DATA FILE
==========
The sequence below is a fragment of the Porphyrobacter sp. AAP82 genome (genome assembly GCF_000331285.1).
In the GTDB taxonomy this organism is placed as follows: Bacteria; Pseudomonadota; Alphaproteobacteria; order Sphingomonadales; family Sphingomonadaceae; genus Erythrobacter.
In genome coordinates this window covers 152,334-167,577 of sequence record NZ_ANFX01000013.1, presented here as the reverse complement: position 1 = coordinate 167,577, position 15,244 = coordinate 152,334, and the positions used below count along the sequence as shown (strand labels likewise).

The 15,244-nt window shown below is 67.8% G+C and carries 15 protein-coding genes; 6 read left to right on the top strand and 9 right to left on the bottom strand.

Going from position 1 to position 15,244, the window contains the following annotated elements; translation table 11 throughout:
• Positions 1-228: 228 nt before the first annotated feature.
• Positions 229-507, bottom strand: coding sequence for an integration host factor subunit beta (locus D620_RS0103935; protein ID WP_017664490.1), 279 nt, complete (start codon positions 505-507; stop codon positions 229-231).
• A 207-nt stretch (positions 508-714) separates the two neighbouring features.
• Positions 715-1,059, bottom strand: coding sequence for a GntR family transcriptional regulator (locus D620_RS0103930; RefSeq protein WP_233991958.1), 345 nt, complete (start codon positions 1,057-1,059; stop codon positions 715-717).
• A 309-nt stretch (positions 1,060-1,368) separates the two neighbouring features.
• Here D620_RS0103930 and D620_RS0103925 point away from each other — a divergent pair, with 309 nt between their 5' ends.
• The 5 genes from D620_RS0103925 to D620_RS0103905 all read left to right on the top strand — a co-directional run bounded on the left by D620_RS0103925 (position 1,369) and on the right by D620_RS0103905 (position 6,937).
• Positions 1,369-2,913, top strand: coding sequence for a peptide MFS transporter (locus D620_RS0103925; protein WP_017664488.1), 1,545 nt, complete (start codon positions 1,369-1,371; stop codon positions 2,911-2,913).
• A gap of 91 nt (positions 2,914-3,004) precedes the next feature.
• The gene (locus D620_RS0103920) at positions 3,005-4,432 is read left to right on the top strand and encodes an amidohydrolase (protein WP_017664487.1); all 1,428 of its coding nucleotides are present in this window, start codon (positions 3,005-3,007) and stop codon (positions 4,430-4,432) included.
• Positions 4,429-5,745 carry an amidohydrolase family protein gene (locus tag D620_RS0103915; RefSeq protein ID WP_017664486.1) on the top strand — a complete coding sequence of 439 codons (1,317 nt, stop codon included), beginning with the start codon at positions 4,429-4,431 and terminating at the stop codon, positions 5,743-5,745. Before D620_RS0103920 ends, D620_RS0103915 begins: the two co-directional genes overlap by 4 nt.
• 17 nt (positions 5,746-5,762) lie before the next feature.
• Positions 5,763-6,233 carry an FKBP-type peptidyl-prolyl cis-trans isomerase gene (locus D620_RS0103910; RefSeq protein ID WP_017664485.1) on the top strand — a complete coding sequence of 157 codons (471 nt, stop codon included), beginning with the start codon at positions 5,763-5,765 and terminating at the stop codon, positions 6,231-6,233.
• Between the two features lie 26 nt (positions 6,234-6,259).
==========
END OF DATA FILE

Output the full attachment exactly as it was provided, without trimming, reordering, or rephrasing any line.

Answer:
The sequence below is a fragment of the Porphyrobacter sp. AAP82 genome (genome assembly GCF_000331285.1).
In the GTDB taxonomy this organism is placed as follows: Bacteria; Pseudomonadota; Alphaproteobacteria; order Sphingomonadales; family Sphingomonadaceae; genus Erythrobacter.
In genome coordinates this window covers 152,334-167,577 of sequence record NZ_ANFX01000013.1, presented here as the reverse complement: position 1 = coordinate 167,577, position 15,244 = coordinate 152,334, and the positions used below count along the sequence as shown (strand labels likewise).

The 15,244-nt window shown below is 67.8% G+C and carries 15 protein-coding genes; 6 read left to right on the top strand and 9 right to left on the bottom strand.

Going from position 1 to position 15,244, the window contains the following annotated elements; translation table 11 throughout:
• Positions 1-228: 228 nt before the first annotated feature.
• Positions 229-507, bottom strand: coding sequence for an integration host factor subunit beta (locus D620_RS0103935; protein ID WP_017664490.1), 279 nt, complete (start codon positions 505-507; stop codon positions 229-231).
• A 207-nt stretch (positions 508-714) separates the two neighbouring features.
• Positions 715-1,059, bottom strand: coding sequence for a GntR family transcriptional regulator (locus D620_RS0103930; RefSeq protein WP_233991958.1), 345 nt, complete (start codon positions 1,057-1,059; stop codon positions 715-717).
• A 309-nt stretch (positions 1,060-1,368) separates the two neighbouring features.
• Here D620_RS0103930 and D620_RS0103925 point away from each other — a divergent pair, with 309 nt between their 5' ends.
• The 5 genes from D620_RS0103925 to D620_RS0103905 all read left to right on the top strand — a co-directional run bounded on the left by D620_RS0103925 (position 1,369) and on the right by D620_RS0103905 (position 6,937).
• Positions 1,369-2,913, top strand: coding sequence for a peptide MFS transporter (locus D620_RS0103925; protein WP_017664488.1), 1,545 nt, complete (start codon positions 1,369-1,371; stop codon positions 2,911-2,913).
• A gap of 91 nt (positions 2,914-3,004) precedes the next feature.
• The gene (locus D620_RS0103920) at positions 3,005-4,432 is read left to right on the top strand and encodes an amidohydrolase (protein WP_017664487.1); all 1,428 of its coding nucleotides are present in this window, start codon (positions 3,005-3,007) and stop codon (positions 4,430-4,432) included.
• Positions 4,429-5,745 carry an amidohydrolase family protein gene (locus tag D620_RS0103915; RefSeq protein ID WP_017664486.1) on the top strand — a complete coding sequence of 439 codons (1,317 nt, stop codon included), beginning with the start codon at positions 4,429-4,431 and terminating at the stop codon, positions 5,743-5,745. Before D620_RS0103920 ends, D620_RS0103915 begins: the two co-directional genes overlap by 4 nt.
• 17 nt (positions 5,746-5,762) lie before the next feature.
• Positions 5,763-6,233 carry an FKBP-type peptidyl-prolyl cis-trans isomerase gene (locus D620_RS0103910; RefSeq protein ID WP_017664485.1) on the top strand — a complete coding sequence of 157 codons (471 nt, stop codon included), beginning with the start codon at positions 5,763-5,765 and terminating at the stop codon, positions 6,231-6,233.
• Between the two features lie 26 nt (positions 6,234-6,259).